In the 1970s and early 1980s, one of the most consistent clubs in the old First Division was Ipswich Town, then managed by Sir Bobby Robson. Constantly finishing in the top six in the table, European football was a regular staple of the Portman Road faithful’s diet, as well as sustained title pushes and glory in the cup competitions.
How incongruous, then, to see Ipswich now struggling in the depths of League One, or the Third Division in old money.
Although Ipswich have long been absent from the top table of English football – next year will see twenty years outside the top flight – the initial plummet from the heights of the game to the Second Division took place fairly rapidly nearly four decades ago with the departure of Sir Bobby from the managerial hot seat.
Before we take a look at this particular decline, it is perhaps worth at least a cursory glance at events following the success of Ipswich’s only ever title win. Appointing Sir Alf Ramsey as manager in 1955 with the club mired in the Third Division was a masterstroke. Promotion to the Second Division was achieved in two years, with further graduation coming in 1961 to the top flight, and if this progress was heady then what was to follow a year later was truly remarkable.
Taking on all-comers, Ipswich under Sir Alf swept to the title at the first attempt and in their first-ever season in the First Division.
However, the bubble was not long in bursting. The season following the title success was poor and Ipswich spent large swathes of it fighting relegation before finally pulling clear of the drop zone in April 1963. By now, Sir Alf had officially left the club to take up the challenge of managing England.
His ultimate successor, Jackie Milburn, turned out to be an unmitigated disaster and Ipswich were relegated a year later, conceding 121 league goals in 42 matches.
Fast forward to 1969 and Ipswich Town were back in the top division under the management of Bill McGarry. When McGarry left to manage Wolves, the Ipswich board turned to the recently sacked ex-Fulham manager, Bobby Robson as a replacement. This too turned out to be an inspirational appointment.
Despite a rocky opening period when Ipswich could finish no higher than 13th in Robson’s first three seasons, the Ipswich board stood by their man and in the next ten seasons at the helm, Robson guided Ipswich to seven top-four and nine top-six positions. Two major trophies in the shape of the FA Cup in 1978 and the UEFA three years later were secured, and in total Ipswich qualified for Europe no less than nine times.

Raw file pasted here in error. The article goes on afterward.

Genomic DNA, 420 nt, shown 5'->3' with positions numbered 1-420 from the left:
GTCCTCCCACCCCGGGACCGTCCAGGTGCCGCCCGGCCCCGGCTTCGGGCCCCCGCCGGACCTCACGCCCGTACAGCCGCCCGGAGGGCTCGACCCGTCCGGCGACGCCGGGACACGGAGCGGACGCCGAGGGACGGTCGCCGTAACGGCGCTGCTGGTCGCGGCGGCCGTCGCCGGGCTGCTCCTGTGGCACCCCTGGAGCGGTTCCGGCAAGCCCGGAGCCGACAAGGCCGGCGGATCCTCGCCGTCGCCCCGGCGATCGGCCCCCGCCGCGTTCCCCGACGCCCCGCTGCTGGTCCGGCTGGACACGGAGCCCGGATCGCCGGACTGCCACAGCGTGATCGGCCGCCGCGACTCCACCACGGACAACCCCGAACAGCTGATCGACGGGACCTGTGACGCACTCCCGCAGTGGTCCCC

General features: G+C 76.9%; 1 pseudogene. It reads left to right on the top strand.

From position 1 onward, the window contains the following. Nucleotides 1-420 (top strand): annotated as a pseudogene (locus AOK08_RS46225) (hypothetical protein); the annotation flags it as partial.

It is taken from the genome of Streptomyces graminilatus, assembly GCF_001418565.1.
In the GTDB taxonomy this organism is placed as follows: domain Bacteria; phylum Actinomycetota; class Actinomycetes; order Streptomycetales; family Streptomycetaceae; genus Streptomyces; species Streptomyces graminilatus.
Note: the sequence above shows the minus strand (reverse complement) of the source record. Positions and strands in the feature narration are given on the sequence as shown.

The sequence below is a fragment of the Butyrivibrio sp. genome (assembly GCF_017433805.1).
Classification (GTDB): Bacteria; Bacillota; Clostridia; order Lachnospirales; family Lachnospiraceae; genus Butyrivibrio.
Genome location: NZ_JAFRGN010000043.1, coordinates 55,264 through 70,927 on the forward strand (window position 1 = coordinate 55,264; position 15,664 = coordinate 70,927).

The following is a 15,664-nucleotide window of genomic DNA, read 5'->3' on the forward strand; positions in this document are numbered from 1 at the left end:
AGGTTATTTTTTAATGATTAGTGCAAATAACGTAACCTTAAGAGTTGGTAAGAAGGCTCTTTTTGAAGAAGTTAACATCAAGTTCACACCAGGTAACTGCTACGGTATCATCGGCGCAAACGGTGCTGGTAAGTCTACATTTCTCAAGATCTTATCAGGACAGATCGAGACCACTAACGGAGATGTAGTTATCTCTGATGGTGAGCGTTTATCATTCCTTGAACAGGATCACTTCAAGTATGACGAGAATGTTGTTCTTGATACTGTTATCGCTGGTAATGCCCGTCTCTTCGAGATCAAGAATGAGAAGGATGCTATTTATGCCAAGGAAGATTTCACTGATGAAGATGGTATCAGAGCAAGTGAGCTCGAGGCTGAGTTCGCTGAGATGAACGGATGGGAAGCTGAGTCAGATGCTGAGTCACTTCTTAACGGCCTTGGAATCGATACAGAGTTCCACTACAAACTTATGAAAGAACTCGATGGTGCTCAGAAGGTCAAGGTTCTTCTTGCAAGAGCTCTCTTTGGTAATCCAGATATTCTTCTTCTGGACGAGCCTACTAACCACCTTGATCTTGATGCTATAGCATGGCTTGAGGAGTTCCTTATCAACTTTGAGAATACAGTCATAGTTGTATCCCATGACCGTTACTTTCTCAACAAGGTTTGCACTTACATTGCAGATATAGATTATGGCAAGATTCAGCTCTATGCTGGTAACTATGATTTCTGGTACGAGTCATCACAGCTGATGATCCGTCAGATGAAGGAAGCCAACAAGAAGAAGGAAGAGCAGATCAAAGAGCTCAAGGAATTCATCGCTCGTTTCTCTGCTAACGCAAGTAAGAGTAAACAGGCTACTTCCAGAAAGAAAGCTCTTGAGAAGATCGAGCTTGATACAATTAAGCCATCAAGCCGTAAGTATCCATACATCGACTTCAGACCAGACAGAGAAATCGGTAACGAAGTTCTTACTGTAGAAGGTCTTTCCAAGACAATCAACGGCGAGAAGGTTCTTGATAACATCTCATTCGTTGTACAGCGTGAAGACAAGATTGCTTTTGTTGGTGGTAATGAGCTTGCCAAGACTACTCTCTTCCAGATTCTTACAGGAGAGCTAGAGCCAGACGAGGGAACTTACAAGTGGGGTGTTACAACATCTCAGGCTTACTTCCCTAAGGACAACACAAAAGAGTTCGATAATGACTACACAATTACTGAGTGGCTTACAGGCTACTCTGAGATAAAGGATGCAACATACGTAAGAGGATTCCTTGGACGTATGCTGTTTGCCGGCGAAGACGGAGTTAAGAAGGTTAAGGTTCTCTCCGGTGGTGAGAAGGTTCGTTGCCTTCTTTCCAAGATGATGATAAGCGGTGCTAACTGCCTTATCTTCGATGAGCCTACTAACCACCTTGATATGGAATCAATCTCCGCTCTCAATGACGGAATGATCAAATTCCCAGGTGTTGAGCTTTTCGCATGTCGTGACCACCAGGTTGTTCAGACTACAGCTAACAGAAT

Four times Ipswich seriously challenged for the league title. In 1975 and 1977, the club fell away to finish in third place after looking favourites to take the title as spring bloomed. Another third-place finish was secured in 1980 – although this was a more distant finish behind Manchester United and Liverpool – and in 1981 and 1982 the Suffolk side came even closer with runners-up positions behind Aston Villa and Liverpool respectively.
In 1974-75 Ipswich had what was recognised as the best side in the country with the marauding Kevin Beattie at his imperious best. Rated by Sir Bobby as the best English player he ever managed and one of the best he had ever seen, Beattie was a colossus and at the age of 18 was compared with Duncan Edwards by none other than Sir Bobby Charlton.
In with a chance of the “Double” of league and FA Cup as spring 1975 approached, Ipswich were cruelly undone by the travelling circus that was the “Clive Thomas Referring Show” in the FA Cup semi-final replay at Stamford Bridge against West Ham when two perfectly good goals were disallowed in a 2-1 defeat. A poor run-in saw Ipswich also concede defeat in the battle for league honours and thus end the season empty-handed.
The one poor league season of the latter part of Sir Bobby Robson’s Portman Road managerial reign came in 1977-78 when barely twelve months after pushing Liverpool and Manchester City all the way for the league title the best the side could manage was an 18th place finish. This was a particularly injury-ridden campaign for the blues and this had a great bearing on the abject league position, but at least great consolation was to be had in the FA Cup. A kind draw saw Ipswich battle through to a Highbury showdown with fancied West Bromwich Albion in the semi-finals, where a 3-1 victory propelled Town into the final against Arsenal.
Because of Ipswich’s poor league showing, Arsenal were the overwhelming favourites but in an upset for the form book, a single Roger Obsborn goal sufficed and secured the cup for the first and as yet only time in the club’s history.